10/06/2010 - 00:00

Where is the policy substance?

10/06/2010 - 00:00


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Good communication is a handy skill for political and business leaders, but it’s nothing if the substance is lacking.

I HAVE been bemused by the federal government’s response to its consistently poor showing in the opinion polls in recent weeks and months.

The recurring response from Prime Minister Kevin Rudd and others is that the government needs to get better at communicating its message to the voters.

To some degree, this makes sense. Massaging its public relations and advertising spin is one thing the government can do with relative ease. It also helps if the government can quickly find a lazy $38 million to run an advertising campaign to defend its controversial tax package.

The much harder part is changing the substance of its policy record, yet surely that is where the fundamental problem lies.

The Rudd government lifted expectations prior to the last election, and continued doing so after it won power, and has failed spectacularly to deliver on many of its promises.

The voters of Australia are clearly frustrated by the wide gap between promise and delivery, judging by the latest opinion poll results, which show either a dead-heat at the next election or a coalition victory, something that seemed a near impossibility just a few months ago.

Looking closely at the polls shows that the coalition still has a tough battle ahead.

One of the most striking features of the polls is that the big parties’ combined vote is just 76 per cent, the lowest since May 2001.

Voters are not deserting Labor and going to the coalition, with many instead having gone to the Greens and other minor parties. It is likely that, on preferences, Labor will end up gaining the support of many of these disenchanted voters.

With the federal election due later this year, it will be a struggle for the Rudd government to significantly change perceptions, no matter how much it spends on advertising.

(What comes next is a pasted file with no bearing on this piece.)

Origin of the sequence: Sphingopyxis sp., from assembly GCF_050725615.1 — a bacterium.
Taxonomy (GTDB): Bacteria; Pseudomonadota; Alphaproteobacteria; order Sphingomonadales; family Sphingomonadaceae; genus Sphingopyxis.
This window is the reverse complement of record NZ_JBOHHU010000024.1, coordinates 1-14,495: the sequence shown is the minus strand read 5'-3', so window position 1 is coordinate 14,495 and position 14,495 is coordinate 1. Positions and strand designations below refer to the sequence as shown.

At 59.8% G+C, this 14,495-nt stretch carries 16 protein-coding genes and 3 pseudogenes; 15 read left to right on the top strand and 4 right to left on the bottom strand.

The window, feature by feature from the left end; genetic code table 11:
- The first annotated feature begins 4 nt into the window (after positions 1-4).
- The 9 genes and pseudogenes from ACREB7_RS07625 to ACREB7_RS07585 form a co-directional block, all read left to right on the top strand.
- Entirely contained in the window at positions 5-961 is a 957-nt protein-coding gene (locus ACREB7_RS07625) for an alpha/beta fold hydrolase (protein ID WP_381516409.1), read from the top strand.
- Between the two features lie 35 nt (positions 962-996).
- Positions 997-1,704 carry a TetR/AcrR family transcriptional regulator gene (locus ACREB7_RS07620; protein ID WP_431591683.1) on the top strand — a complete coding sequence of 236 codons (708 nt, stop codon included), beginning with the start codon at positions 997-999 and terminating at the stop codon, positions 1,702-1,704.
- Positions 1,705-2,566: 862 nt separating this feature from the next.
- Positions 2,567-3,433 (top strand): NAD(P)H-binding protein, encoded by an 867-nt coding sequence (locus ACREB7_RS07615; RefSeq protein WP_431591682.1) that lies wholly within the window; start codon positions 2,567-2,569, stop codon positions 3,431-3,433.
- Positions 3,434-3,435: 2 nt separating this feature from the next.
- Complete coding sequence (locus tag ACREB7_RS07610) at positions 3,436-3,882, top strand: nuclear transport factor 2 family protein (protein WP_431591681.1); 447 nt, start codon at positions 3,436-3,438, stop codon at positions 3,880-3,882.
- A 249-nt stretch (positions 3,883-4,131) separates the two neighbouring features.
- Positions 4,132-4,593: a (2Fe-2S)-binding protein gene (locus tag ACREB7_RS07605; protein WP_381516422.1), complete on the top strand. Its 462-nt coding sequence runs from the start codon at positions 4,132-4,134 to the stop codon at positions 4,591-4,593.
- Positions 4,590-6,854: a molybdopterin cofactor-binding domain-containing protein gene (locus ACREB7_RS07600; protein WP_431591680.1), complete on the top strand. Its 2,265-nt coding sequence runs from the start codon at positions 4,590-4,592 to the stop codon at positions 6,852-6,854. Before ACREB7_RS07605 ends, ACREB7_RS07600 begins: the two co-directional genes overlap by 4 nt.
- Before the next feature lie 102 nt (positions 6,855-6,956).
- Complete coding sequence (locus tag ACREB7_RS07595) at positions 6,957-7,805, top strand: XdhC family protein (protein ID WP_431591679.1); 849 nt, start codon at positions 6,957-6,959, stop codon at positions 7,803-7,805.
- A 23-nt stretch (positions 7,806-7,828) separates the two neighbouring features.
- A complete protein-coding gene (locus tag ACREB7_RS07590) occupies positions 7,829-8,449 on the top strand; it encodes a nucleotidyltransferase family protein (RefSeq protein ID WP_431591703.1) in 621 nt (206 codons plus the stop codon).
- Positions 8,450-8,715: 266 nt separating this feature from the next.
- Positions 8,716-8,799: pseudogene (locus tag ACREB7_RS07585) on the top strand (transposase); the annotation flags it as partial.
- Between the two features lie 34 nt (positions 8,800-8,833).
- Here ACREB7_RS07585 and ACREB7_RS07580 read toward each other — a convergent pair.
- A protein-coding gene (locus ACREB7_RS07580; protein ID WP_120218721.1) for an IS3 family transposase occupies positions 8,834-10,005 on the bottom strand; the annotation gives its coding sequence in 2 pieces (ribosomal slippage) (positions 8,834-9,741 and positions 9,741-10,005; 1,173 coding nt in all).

Its disinterest, or inability, to focus on the substantive policy issues is highlighted by a few recent events.

One has been the attack on Queensland mining entrepreneur Clive Palmer, who has been caricatured as the ugly face of capitalism. It’s a cheap shot for the government and might win it a few votes but does nothing to address the real issue.

Second has been the launch of a scare campaign against coalition leader Tony Abbott. Rather than trying to sell the positives of its own achievements, the government is seeking to frighten voters by raising the spectre of WorkChoices and other contentious policies supported by Mr Abbott.

Third has been the lame response of Deputy Prime Minister Julia Gillard when she was in Perth this week and asked about the resource super profits tax, which is undoubtedly the single most important policy issue facing the nation presently.

Ms Gillard is the second most senior member of the government, and someone who aspires to the leadership, yet she brushed off questions on the RSPT, saying that was the responsibility of Treasurer Wayne Swan.

Maybe Ms Gillard has read the political winds and doesn’t want to defend a tax proposal that the government is under enormous pressure to modify.

There is a loose parallel between the Rudd government’s woes and the pressure facing US president Barack Obama.

He is a renowned orator who captured the imagination of many Americans, and others, who voted for a fresh start at the last presidential election.

Since then, Mr Obama has found that brilliant communication skills are not enough.

The voters are looking for him to deliver substantive policy achievements, yet he has struggled to get his proposed reforms through a hostile Congress.

Back in Australia, Mr Rudd faces his own battles, trying to shake off an image of someone who backflips on the big policy issues, yet coming under more and more pressure to compromise on the mining super profits tax.

The longer he holds out, the harder it is likely to be for an effective compromise to be achieved, leaving voters with the prospect of a stark choice at the next election.



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